WHEN PETER AND JOHN were released from their first whiff of persecution, they “went back to their own people” (Acts 4:23). The church gathered for prayer, using the words of Psalm 2 (Acts 4: 25-26). They understood that Old Testament text to be God’s speech (“You spoke”) by the Holy Spirit, through the mouth of David (Acts 4:25).
At one level, Psalm 2 is an enthronement psalm. Once again, however, the David-typology is strong. The kings of the earth and the rulers gathered against the Lord and against his Anointed One (the Messiah) — and climactically so when “Herod and Pontius Pilate met together with the Gentiles and the people of Israel in this city to conspire against your holy servant Jesus, whom you anointed” (Acts 4:27). These earliest of our brothers and sisters in Christ ask for three things (Acts 4:29-30); (a) that the Lord would consider the threats of their opponents; (b) that they themselves might be enabled to speak God’s word with boldness; and (c) that God would perform miraculous signs and wonders through the name of Jesus (which may mean, in their expectation, “through the apostles”; cf. Acts 2:4; Acts 3:6ff.; Acts 5:12).
But before making their requests, these prayer warriors, after mentioning the wicked conspiracy of Herod, Pilate, and the rest, calmly address God in a confession of staggering importance: “They did what your power and will had decided beforehand should happen” (Acts 4:28).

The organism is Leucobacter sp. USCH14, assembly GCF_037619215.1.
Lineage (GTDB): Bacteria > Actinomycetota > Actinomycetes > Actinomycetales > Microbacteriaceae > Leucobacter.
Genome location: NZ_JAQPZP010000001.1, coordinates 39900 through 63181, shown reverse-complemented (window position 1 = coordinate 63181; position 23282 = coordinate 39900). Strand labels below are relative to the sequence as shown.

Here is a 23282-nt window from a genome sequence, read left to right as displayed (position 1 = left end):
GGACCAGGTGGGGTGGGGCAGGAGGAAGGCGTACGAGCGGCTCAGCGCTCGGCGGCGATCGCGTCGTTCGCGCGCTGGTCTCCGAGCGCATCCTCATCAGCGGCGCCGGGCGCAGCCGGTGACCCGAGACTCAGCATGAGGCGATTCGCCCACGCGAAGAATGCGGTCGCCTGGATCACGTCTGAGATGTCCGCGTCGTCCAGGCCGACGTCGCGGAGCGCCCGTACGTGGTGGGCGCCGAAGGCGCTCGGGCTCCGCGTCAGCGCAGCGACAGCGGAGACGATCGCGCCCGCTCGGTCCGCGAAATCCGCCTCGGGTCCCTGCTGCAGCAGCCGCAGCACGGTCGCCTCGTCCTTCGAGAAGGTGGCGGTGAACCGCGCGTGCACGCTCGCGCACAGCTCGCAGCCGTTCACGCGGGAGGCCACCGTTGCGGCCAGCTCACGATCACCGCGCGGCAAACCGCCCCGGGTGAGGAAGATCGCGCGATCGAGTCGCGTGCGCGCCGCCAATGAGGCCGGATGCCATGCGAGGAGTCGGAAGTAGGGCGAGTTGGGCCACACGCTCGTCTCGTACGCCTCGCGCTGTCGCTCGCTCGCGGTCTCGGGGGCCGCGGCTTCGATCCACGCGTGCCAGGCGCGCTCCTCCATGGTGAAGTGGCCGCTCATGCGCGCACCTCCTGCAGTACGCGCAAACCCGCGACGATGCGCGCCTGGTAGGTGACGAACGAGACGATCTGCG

First, God’s sovereignty over the death of Christ does not mitigate the guilt of the human conspirators. On the other hand, the malice of their conspiracy has not caught God flat-footed, as if he had not foreseen the cross, much less planned it. The text plainly insists that God’s sovereignty is not mitigated by human actions, and human guilt is not exculpated by appeal to divine sovereignty. This duality is sometimes called compatibilism: God’s utter sovereignty and human moral responsibility are compatible. Complex issues are involved, but there can be no serious doubt that this stance is either taught or presupposed by the biblical writers (see meditation for February 17).
Second, in this case it is doubly necessary to see how the two points hang together. If Jesus died solely as a result of human conspiracy, and not by the design and purpose of God, it is difficult to see how his death can be the long-planned divine response to our desperate need. If God’s sovereignty over Jesus’ death means that the human perpetrators are thereby exonerated, should this not also be true wherever God is sovereign? And then where is the sin that needs to be paid for by Jesus’ death? The integrity of the Gospel hangs on that element of Christian theism called compatibilism.